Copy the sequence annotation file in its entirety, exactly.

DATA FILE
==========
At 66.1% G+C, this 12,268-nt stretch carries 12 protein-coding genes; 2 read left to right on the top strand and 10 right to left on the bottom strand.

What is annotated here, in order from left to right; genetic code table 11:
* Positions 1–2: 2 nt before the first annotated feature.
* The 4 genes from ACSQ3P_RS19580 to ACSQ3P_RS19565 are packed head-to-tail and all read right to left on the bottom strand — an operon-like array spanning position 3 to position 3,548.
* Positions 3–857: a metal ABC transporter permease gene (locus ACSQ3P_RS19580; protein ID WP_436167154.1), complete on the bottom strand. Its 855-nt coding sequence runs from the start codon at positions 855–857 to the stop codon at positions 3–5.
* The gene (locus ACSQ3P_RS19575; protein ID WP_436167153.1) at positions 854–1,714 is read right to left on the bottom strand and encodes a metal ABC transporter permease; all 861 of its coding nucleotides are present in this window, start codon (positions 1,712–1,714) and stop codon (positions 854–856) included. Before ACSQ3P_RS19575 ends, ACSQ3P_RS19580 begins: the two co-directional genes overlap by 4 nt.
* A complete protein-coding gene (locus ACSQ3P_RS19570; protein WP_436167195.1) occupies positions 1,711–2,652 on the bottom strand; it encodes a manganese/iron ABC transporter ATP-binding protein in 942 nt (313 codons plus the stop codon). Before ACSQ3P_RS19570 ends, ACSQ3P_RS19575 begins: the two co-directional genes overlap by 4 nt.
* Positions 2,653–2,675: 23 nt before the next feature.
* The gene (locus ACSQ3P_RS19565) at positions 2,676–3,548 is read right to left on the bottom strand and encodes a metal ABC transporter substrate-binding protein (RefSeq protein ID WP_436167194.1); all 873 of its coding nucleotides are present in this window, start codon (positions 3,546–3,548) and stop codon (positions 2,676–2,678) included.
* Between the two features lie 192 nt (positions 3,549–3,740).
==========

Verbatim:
At 66.1% G+C, this 12,268-nt stretch carries 12 protein-coding genes; 2 read left to right on the top strand and 10 right to left on the bottom strand.

What is annotated here, in order from left to right; genetic code table 11:
* Positions 1–2: 2 nt before the first annotated feature.
* The 4 genes from ACSQ3P_RS19580 to ACSQ3P_RS19565 are packed head-to-tail and all read right to left on the bottom strand — an operon-like array spanning position 3 to position 3,548.
* Positions 3–857: a metal ABC transporter permease gene (locus ACSQ3P_RS19580; protein ID WP_436167154.1), complete on the bottom strand. Its 855-nt coding sequence runs from the start codon at positions 855–857 to the stop codon at positions 3–5.
* The gene (locus ACSQ3P_RS19575; protein ID WP_436167153.1) at positions 854–1,714 is read right to left on the bottom strand and encodes a metal ABC transporter permease; all 861 of its coding nucleotides are present in this window, start codon (positions 1,712–1,714) and stop codon (positions 854–856) included. Before ACSQ3P_RS19575 ends, ACSQ3P_RS19580 begins: the two co-directional genes overlap by 4 nt.
* A complete protein-coding gene (locus ACSQ3P_RS19570; protein WP_436167195.1) occupies positions 1,711–2,652 on the bottom strand; it encodes a manganese/iron ABC transporter ATP-binding protein in 942 nt (313 codons plus the stop codon). Before ACSQ3P_RS19570 ends, ACSQ3P_RS19575 begins: the two co-directional genes overlap by 4 nt.
* Positions 2,653–2,675: 23 nt before the next feature.
* The gene (locus ACSQ3P_RS19565) at positions 2,676–3,548 is read right to left on the bottom strand and encodes a metal ABC transporter substrate-binding protein (RefSeq protein ID WP_436167194.1); all 873 of its coding nucleotides are present in this window, start codon (positions 3,546–3,548) and stop codon (positions 2,676–2,678) included.
* Between the two features lie 192 nt (positions 3,549–3,740).